I'm arguing that, for many of us, the glitzy, cute-and-cuddly Father's Day is irrelevant. At best, it's a reminder to get the rest of the year right. At worse, a shallow retail ritual. A sample:
One solution is simply to ignore the day. Sit down as a family, and admit that Father's Day is as meaningful as Stage 5 water restrictions in rich suburbs. Agree to buy nothing. Let your kids guiltlessly drop the facade of nationalised praise and gratitude. If you're in their lives enough to warrant celebration, you'll get it throughout the year: with spontaneous gifts, kind words, or a pause in screaming to hug you with a mashed banana.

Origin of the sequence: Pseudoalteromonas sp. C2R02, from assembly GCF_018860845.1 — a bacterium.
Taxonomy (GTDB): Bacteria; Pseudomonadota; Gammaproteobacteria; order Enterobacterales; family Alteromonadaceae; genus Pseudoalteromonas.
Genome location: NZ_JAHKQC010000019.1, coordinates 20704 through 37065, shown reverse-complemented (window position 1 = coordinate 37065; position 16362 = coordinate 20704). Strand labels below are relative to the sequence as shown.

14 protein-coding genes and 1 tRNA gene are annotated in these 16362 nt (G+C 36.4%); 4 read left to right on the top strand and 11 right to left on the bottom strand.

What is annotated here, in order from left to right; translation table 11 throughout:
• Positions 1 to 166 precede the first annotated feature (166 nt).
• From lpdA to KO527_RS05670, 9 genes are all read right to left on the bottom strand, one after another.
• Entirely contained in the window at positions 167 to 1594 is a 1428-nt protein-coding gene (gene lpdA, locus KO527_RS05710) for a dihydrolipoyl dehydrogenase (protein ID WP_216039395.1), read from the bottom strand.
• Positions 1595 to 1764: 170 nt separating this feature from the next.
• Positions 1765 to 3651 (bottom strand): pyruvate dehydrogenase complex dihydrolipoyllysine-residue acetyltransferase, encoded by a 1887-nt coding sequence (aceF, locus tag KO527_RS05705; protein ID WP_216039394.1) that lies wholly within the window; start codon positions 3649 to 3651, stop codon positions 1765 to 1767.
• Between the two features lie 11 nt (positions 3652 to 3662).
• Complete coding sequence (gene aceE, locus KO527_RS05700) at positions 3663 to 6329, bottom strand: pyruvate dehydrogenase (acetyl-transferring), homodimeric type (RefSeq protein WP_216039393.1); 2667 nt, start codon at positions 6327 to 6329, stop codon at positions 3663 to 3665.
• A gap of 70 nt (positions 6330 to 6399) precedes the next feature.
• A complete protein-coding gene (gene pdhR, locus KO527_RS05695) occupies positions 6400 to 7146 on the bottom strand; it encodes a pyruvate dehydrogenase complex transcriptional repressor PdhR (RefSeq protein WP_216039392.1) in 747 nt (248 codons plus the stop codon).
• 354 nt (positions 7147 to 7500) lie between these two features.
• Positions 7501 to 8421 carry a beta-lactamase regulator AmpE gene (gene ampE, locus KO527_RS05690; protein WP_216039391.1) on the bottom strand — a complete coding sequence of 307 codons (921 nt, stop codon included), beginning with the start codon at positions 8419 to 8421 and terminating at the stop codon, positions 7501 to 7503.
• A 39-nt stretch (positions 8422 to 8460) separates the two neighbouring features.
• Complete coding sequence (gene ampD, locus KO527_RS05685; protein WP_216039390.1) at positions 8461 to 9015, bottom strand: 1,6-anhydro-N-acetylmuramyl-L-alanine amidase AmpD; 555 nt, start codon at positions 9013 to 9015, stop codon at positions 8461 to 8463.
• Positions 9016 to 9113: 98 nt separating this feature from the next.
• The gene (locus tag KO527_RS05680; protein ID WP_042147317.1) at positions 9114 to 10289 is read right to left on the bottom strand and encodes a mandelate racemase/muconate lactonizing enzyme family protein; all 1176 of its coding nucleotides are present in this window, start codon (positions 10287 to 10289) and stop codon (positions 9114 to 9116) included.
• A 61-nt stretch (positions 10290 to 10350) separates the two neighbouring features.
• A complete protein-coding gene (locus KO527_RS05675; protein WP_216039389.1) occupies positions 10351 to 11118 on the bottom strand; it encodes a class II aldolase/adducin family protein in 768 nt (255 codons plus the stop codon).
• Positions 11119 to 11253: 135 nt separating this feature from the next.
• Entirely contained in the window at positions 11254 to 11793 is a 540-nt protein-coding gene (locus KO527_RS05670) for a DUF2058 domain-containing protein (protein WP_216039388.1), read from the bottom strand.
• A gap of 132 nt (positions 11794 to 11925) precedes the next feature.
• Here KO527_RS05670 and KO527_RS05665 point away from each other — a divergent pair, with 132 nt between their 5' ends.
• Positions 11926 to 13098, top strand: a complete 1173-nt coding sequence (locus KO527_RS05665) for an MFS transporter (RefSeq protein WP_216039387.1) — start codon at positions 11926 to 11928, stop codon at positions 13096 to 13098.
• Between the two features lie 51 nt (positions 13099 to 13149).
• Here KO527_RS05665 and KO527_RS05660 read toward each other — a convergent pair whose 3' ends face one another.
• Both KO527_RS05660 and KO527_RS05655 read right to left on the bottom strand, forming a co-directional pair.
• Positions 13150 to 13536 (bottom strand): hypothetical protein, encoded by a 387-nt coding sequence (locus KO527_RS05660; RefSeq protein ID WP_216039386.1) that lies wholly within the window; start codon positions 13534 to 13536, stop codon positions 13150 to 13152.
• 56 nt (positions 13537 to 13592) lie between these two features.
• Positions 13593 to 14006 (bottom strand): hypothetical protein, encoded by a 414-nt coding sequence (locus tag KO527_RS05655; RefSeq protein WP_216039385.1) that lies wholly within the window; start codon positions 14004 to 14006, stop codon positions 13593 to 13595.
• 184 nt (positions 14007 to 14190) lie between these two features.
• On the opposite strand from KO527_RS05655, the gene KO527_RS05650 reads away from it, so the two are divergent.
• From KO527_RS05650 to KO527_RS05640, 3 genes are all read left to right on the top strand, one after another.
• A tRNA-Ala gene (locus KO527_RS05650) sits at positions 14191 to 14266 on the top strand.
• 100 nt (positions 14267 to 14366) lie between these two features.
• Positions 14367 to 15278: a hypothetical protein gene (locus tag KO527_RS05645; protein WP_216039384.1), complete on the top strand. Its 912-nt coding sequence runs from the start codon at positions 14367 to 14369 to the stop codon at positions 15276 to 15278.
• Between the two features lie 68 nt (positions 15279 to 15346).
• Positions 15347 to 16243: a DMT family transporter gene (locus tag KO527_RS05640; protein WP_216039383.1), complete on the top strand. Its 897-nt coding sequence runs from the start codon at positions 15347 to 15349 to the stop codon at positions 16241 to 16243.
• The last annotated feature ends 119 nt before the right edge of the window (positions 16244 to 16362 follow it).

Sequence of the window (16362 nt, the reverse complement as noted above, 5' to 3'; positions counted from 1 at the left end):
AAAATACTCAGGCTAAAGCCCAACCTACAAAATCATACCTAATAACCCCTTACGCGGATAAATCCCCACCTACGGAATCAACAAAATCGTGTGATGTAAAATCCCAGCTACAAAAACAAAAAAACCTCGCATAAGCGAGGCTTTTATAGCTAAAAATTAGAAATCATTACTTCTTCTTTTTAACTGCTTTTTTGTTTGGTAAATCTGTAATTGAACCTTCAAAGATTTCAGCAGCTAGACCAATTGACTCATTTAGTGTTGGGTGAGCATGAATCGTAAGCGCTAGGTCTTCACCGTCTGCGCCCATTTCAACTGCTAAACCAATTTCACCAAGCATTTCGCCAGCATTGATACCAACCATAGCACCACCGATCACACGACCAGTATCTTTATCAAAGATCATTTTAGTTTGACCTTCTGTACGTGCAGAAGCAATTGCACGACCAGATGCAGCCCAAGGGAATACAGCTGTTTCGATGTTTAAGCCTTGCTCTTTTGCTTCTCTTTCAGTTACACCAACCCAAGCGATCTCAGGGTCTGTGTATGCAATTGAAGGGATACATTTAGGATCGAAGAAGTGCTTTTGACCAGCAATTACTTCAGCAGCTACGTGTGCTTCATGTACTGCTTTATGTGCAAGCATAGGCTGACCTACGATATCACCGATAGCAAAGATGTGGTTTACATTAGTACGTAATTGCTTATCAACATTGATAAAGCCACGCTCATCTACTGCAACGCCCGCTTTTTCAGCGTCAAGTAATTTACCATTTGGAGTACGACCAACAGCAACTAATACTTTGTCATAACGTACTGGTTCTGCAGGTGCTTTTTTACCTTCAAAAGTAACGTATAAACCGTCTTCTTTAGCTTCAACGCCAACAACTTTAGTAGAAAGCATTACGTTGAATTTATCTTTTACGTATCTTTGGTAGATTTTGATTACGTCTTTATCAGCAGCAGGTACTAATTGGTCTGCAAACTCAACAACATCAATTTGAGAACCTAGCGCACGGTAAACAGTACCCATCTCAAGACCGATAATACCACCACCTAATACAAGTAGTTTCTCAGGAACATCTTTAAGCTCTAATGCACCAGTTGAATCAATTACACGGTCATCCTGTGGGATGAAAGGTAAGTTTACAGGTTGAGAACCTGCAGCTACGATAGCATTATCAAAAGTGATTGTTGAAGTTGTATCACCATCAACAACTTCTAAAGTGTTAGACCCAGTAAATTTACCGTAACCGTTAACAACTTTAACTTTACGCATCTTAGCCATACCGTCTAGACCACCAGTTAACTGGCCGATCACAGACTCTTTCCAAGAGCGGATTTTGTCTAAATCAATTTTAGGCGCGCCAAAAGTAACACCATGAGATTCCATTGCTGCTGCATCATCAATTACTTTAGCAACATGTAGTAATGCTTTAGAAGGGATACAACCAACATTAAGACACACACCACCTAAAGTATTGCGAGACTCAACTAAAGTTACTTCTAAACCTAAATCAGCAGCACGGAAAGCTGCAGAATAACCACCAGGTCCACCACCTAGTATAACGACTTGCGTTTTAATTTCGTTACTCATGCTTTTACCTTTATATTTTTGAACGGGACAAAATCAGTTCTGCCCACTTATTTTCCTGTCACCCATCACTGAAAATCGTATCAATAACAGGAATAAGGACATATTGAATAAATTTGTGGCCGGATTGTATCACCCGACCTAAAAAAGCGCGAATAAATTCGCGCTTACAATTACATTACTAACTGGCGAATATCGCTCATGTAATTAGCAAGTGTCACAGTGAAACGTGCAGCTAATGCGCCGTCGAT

But if you must embrace Father's Day, take it as an opportunity, not a duty or transaction. It isn't a deadline to buy presents for - it's a reminder: to prioritise what's important in life, throughout the year. It's an excuse to start all the awkward conversations and painful arguments. It's not exceptional, it's exemplary: it represents, and is, the whole catastrophe of family.
This is my banal moral lesson: Father's Day isn't magical. If you're a distant, alienated dad today, you will be again on Monday. The weekend's finest gift isn't shop-wrapped chinos. It's a kick in the pants: to reconsider the rest of the year.